Michael Goodwin, a.k.a. Michael Oliver-Goodwin, an important chronicler of Louisiana culture in prose and film, passed away November 28 at age 77.
Born in 1941 in New York City, he spent his youth haunting Broadway theaters and jazz clubs. He was also a folkie who heard early performances in Greenwich Village by Bob Dylan, Dave Van Ronk, the Kweskin Jug Band and Maria Muldaur. He later programmed members of the Folk Revival at Cornell, where he attended college.
In the mid-’60s he motorcycled out west to be a part of the burgeoning San Francisco scene. He was Rolling Stone‘s first film critic, and eventually wrote for American Film, Take One, the New York Times Magazine, and other important journals including OffBeat Magazine. During his Bay Area years he also worked for Francis Ford Coppola, and ended up co-writing an unauthorized biography with his first wife, Naomi Wise.
Goodwin eventually hooked up with director Les Blank, and this led to screenwriting and other duties on important films like the Oscar-nominated “Burden of Dreams” (which entailed traveling to the Amazon to document the making of Werner Herzog’s “Fitzcarraldo”) and “Always for Pleasure,” one of the seminal looks at New Orleans culture circa 1980. These visits for “Pleasure” turned him into a Nolaphile, and he wrote the first national pieces about Jazz Fest and the Dirty Dozen Brass Band, as well as obituaries for Professor Longhair and James Booker for the Village Voice.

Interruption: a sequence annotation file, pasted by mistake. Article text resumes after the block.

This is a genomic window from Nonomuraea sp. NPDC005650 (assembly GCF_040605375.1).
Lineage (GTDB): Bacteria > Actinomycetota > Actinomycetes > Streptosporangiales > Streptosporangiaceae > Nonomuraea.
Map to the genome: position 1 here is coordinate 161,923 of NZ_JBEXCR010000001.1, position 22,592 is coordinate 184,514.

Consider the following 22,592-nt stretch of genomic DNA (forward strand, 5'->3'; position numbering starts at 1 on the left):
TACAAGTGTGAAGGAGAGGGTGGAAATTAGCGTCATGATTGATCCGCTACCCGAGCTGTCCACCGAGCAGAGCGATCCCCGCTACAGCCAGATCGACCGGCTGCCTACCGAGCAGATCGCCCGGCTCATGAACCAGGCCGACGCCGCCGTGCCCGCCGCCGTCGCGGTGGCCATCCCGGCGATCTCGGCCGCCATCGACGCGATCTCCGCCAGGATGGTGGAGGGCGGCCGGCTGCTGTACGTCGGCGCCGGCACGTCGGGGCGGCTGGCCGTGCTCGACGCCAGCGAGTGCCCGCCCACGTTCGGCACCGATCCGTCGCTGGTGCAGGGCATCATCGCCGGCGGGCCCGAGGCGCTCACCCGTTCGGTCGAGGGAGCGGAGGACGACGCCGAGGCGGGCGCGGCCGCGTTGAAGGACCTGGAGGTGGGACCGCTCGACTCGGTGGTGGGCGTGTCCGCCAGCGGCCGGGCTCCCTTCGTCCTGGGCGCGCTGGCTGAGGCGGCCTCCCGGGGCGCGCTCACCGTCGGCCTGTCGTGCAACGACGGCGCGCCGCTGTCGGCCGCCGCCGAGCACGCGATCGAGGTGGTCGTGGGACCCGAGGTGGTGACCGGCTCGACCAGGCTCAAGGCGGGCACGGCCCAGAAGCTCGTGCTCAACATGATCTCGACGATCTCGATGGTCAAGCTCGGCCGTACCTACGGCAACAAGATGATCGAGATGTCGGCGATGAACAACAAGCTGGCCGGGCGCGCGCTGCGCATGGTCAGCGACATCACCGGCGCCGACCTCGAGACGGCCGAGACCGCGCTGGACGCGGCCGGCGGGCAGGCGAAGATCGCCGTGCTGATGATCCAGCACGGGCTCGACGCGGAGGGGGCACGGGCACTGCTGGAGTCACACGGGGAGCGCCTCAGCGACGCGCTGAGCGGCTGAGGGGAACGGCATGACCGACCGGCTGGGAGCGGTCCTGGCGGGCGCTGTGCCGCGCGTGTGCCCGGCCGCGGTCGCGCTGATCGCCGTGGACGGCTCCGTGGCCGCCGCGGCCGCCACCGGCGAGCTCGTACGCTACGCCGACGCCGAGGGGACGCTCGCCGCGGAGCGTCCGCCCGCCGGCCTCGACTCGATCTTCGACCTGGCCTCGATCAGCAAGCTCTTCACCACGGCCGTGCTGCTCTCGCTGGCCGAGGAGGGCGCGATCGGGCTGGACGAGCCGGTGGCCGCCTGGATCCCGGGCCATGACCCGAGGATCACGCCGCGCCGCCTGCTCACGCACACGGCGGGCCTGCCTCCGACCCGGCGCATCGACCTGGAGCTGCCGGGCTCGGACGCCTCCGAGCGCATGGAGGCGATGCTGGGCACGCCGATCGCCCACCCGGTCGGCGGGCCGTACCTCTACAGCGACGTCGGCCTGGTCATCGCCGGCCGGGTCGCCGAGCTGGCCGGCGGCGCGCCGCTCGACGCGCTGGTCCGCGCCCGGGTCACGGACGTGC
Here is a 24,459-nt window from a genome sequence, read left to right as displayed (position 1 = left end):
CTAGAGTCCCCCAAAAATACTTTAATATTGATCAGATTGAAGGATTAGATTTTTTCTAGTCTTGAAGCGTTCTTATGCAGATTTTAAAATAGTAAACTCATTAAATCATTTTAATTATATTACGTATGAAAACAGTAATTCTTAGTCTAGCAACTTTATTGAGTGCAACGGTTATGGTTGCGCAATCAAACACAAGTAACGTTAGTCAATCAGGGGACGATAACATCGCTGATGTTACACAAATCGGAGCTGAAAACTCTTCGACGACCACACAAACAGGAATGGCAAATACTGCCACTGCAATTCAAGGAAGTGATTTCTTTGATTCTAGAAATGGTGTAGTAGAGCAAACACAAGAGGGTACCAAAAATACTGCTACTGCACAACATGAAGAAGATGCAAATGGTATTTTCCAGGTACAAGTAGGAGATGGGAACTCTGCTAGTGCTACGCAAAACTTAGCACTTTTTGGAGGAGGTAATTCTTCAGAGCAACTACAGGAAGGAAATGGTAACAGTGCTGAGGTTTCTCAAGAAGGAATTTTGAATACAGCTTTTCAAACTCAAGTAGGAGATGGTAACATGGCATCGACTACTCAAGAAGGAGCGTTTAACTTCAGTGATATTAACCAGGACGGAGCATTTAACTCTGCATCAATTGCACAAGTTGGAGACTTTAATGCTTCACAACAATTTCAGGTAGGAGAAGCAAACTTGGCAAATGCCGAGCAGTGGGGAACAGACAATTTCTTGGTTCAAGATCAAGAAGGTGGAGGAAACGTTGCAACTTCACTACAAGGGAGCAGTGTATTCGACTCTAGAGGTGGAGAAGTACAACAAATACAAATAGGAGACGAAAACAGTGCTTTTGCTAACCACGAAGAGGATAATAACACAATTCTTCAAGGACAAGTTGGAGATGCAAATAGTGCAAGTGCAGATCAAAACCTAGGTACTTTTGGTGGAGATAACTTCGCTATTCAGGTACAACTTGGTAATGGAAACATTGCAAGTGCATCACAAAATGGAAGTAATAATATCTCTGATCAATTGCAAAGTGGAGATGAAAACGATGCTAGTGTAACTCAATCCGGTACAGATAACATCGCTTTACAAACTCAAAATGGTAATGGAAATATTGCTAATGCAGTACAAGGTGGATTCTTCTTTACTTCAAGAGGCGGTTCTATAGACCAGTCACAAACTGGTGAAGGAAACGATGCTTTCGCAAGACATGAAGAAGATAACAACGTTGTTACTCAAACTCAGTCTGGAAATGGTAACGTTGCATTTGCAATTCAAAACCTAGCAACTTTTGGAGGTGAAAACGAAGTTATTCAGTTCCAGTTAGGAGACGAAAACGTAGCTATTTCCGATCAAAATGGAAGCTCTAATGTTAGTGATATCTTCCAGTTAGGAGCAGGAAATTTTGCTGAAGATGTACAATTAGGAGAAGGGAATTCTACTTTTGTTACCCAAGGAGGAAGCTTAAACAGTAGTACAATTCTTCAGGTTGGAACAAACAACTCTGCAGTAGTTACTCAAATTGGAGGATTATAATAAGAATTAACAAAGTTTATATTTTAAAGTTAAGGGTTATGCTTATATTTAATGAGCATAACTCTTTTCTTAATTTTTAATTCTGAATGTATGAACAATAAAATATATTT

Michael spent the last 25 years divided between Oakland and New Orleans. In later years he co-produced Trinidadian CDs (he was a huge fan of that culture, marrying the love of his life, Trinidadian-American Jennifer Oliver-Goodwin, who survives him along with their son Richard and three grandsons. Michael self-published a savvy book of his New Orleans adventures, “Heaven Before I Die,” and spent his life in America’s three great bohemian cities: New York, San Francisco, and New Orleans; a great example of “savoir-vivre.” He knew how to live, in spades.